A tale of romantic obsession filtered through its protagonist’s fixations on history and media.
Henry Folsom, our narrator, is a man with a lot on his mind. He's become increasingly obsessed with the Plains Indian Wars of the 19th century—particularly through the lens of Evan S. Connell’s book Son of the Morning Star. His work as a celebrity journalist is eating away at him. But the thing that occupies his mind above all else is his affair with a woman, now absent, who goes unnamed throughout the book. Instead, he speaks of her in the way that others refer to their deity of choice: Henry’s narration capitalizes words like She and Her when referring to his paramour. At times, Henry’s level of focus can be difficult to reckon with: this book is a deep dive into one character’s areas of interest and preoccupation, and the specifics can sometimes venture into the overly idiosyncratic. It’s notable, though, that Cohen maintains some distance between the story he’s recounting and the story as Henry remembers it. Frequently, Henry views events through another telling of them: he mentions the film adaptation of Milan Kundera’s The Unbearable Lightness of Being, and his view of the Indian Wars with which he’s obsessed is peppered with nods to Connell’s book rather than to the actual history. And periodically, the plot takes Henry down a notch or two: when he discovers that the object of his affection has Cherokee heritage, he responds, “And you let me go on like that? God, how embarrassing.” These scenes of self-awareness effectively balance Henry's more overwrought moments.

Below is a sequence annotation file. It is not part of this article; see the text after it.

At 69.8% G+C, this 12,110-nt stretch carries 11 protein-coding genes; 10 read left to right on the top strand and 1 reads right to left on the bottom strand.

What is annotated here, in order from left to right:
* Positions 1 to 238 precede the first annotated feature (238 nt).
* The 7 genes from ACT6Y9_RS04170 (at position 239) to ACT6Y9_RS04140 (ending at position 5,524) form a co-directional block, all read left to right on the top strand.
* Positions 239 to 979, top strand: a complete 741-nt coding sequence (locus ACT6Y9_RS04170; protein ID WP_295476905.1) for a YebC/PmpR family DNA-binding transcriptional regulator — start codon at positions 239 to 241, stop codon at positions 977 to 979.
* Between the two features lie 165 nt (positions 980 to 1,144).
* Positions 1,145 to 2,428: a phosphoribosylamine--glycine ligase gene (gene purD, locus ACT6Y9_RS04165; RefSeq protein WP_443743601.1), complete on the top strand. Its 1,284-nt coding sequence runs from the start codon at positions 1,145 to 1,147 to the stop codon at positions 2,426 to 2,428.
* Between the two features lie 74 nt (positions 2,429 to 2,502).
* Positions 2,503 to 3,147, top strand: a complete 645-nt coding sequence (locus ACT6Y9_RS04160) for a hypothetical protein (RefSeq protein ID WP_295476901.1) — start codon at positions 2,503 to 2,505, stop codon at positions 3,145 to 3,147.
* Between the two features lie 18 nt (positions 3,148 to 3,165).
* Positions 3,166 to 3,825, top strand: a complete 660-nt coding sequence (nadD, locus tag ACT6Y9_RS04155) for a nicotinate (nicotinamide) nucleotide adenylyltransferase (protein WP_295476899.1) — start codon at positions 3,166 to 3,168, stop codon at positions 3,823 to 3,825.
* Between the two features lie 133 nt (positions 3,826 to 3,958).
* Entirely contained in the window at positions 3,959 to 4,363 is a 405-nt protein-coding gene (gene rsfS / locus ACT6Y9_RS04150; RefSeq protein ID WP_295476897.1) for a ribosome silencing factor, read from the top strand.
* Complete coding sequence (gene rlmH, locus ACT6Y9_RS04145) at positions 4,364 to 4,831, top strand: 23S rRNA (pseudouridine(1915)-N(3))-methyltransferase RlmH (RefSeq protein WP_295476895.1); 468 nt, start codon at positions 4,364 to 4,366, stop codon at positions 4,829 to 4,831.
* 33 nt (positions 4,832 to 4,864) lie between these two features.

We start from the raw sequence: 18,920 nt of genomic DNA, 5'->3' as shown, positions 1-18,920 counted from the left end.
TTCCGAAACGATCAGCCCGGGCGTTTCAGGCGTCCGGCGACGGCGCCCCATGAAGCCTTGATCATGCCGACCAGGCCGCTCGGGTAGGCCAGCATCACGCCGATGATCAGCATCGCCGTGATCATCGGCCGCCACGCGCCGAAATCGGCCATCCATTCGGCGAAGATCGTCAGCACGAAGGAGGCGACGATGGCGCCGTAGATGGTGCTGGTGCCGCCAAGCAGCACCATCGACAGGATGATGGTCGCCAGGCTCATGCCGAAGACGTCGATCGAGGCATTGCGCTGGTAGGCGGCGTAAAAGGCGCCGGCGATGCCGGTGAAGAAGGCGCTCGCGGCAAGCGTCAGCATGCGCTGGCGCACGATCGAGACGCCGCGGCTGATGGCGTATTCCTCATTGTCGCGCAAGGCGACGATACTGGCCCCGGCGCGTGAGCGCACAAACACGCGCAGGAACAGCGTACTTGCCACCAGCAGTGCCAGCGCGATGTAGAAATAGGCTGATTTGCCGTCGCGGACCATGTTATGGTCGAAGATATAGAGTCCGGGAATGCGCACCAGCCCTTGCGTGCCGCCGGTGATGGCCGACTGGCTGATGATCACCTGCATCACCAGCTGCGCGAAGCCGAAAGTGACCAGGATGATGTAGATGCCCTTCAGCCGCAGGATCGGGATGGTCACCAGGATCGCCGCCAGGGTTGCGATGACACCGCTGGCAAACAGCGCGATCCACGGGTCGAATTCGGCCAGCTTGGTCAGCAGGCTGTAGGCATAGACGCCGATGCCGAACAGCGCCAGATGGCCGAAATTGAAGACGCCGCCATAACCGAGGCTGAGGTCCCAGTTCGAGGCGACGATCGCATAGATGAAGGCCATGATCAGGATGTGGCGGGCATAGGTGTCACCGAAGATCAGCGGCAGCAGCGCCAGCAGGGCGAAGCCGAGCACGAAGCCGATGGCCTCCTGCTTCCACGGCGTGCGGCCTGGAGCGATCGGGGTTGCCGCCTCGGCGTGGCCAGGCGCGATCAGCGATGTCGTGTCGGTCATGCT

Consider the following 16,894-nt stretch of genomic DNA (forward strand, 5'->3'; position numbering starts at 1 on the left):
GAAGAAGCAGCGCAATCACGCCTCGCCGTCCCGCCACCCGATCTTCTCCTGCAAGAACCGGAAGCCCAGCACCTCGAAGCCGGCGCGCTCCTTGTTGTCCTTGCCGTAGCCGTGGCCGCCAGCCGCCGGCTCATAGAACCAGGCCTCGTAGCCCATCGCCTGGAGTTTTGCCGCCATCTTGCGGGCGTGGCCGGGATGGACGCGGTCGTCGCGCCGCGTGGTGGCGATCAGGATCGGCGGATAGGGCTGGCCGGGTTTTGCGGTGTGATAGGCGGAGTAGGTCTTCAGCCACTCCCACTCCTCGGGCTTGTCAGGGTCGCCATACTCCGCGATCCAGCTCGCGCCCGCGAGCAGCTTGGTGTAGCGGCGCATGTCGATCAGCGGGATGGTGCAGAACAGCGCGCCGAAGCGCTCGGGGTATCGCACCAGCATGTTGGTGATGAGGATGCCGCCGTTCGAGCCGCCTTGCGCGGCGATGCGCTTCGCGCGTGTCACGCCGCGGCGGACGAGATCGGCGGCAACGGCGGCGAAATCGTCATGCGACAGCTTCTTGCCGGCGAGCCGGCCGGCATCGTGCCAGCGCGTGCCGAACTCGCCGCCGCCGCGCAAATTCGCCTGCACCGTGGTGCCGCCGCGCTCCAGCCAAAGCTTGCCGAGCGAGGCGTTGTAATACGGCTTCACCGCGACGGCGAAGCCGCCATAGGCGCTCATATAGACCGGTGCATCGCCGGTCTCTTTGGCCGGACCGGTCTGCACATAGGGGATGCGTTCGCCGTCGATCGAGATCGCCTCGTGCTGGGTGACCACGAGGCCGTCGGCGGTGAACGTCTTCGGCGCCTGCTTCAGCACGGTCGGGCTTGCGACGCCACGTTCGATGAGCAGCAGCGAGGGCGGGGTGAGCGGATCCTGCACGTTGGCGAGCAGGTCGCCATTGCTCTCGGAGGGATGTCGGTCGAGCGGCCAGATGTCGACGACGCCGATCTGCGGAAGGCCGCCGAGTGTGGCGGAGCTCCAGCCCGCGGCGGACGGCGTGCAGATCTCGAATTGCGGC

In his debut novel, Cohen manages the impressive feat of memorably documenting obsession without surrendering to it.